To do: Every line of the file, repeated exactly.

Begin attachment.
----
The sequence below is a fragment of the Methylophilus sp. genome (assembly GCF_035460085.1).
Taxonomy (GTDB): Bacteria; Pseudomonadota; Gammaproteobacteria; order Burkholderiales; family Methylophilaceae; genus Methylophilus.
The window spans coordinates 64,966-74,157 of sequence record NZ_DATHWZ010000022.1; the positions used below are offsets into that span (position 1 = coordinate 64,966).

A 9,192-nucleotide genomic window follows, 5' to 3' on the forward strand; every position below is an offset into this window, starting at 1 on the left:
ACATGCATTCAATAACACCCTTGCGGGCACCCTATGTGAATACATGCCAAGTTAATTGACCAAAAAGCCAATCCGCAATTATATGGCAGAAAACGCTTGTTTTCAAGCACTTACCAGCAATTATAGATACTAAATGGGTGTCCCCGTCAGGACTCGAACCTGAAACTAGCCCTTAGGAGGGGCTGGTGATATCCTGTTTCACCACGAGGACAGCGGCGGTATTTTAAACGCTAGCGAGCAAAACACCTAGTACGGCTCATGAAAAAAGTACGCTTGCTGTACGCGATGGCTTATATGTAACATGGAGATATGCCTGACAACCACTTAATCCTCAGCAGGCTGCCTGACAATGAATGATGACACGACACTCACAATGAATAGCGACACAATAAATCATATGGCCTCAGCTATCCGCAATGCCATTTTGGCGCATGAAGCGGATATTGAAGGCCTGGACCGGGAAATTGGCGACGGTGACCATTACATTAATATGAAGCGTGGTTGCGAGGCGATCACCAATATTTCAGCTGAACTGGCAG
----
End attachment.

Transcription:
The sequence below is a fragment of the Methylophilus sp. genome (assembly GCF_035460085.1).
Taxonomy (GTDB): Bacteria; Pseudomonadota; Gammaproteobacteria; order Burkholderiales; family Methylophilaceae; genus Methylophilus.
The window spans coordinates 64,966-74,157 of sequence record NZ_DATHWZ010000022.1; the positions used below are offsets into that span (position 1 = coordinate 64,966).

A 9,192-nucleotide genomic window follows, 5' to 3' on the forward strand; every position below is an offset into this window, starting at 1 on the left:
ACATGCATTCAATAACACCCTTGCGGGCACCCTATGTGAATACATGCCAAGTTAATTGACCAAAAAGCCAATCCGCAATTATATGGCAGAAAACGCTTGTTTTCAAGCACTTACCAGCAATTATAGATACTAAATGGGTGTCCCCGTCAGGACTCGAACCTGAAACTAGCCCTTAGGAGGGGCTGGTGATATCCTGTTTCACCACGAGGACAGCGGCGGTATTTTAAACGCTAGCGAGCAAAACACCTAGTACGGCTCATGAAAAAAGTACGCTTGCTGTACGCGATGGCTTATATGTAACATGGAGATATGCCTGACAACCACTTAATCCTCAGCAGGCTGCCTGACAATGAATGATGACACGACACTCACAATGAATAGCGACACAATAAATCATATGGCCTCAGCTATCCGCAATGCCATTTTGGCGCATGAAGCGGATATTGAAGGCCTGGACCGGGAAATTGGCGACGGTGACCATTACATTAATATGAAGCGTGGTTGCGAGGCGATCACCAATATTTCAGCTGAACTGGCAG